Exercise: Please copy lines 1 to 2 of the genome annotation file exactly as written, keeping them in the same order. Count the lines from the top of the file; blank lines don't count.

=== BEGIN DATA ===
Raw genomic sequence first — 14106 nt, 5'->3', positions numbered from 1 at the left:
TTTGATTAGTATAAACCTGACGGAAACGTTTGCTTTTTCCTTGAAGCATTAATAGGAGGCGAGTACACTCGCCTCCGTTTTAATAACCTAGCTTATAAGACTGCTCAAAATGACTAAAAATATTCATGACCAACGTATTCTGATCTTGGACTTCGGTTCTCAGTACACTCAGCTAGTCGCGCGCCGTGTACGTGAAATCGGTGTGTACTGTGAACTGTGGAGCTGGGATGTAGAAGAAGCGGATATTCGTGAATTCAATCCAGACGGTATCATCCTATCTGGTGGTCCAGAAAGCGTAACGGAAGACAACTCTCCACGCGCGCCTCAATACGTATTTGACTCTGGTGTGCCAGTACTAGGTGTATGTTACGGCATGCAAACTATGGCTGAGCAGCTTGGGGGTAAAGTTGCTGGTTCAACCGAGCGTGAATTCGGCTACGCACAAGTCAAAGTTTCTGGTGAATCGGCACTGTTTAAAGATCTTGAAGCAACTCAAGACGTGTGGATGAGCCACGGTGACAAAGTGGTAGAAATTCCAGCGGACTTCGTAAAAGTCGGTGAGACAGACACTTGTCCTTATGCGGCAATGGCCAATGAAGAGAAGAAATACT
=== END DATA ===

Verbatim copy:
Raw genomic sequence first — 14106 nt, 5'->3', positions numbered from 1 at the left:
TTTGATTAGTATAAACCTGACGGAAACGTTTGCTTTTTCCTTGAAGCATTAATAGGAGGCGAGTACACTCGCCTCCGTTTTAATAACCTAGCTTATAAGACTGCTCAAAATGACTAAAAATATTCATGACCAACGTATTCTGATCTTGGACTTCGGTTCTCAGTACACTCAGCTAGTCGCGCGCCGTGTACGTGAAATCGGTGTGTACTGTGAACTGTGGAGCTGGGATGTAGAAGAAGCGGATATTCGTGAATTCAATCCAGACGGTATCATCCTATCTGGTGGTCCAGAAAGCGTAACGGAAGACAACTCTCCACGCGCGCCTCAATACGTATTTGACTCTGGTGTGCCAGTACTAGGTGTATGTTACGGCATGCAAACTATGGCTGAGCAGCTTGGGGGTAAAGTTGCTGGTTCAACCGAGCGTGAATTCGGCTACGCACAAGTCAAAGTTTCTGGTGAATCGGCACTGTTTAAAGATCTTGAAGCAACTCAAGACGTGTGGATGAGCCACGGTGACAAAGTGGTAGAAATTCCAGCGGACTTCGTAAAAGTCGGTGAGACAGACACTTGTCCTTATGCGGCAATGGCCAATGAAGAGAAGAAATACT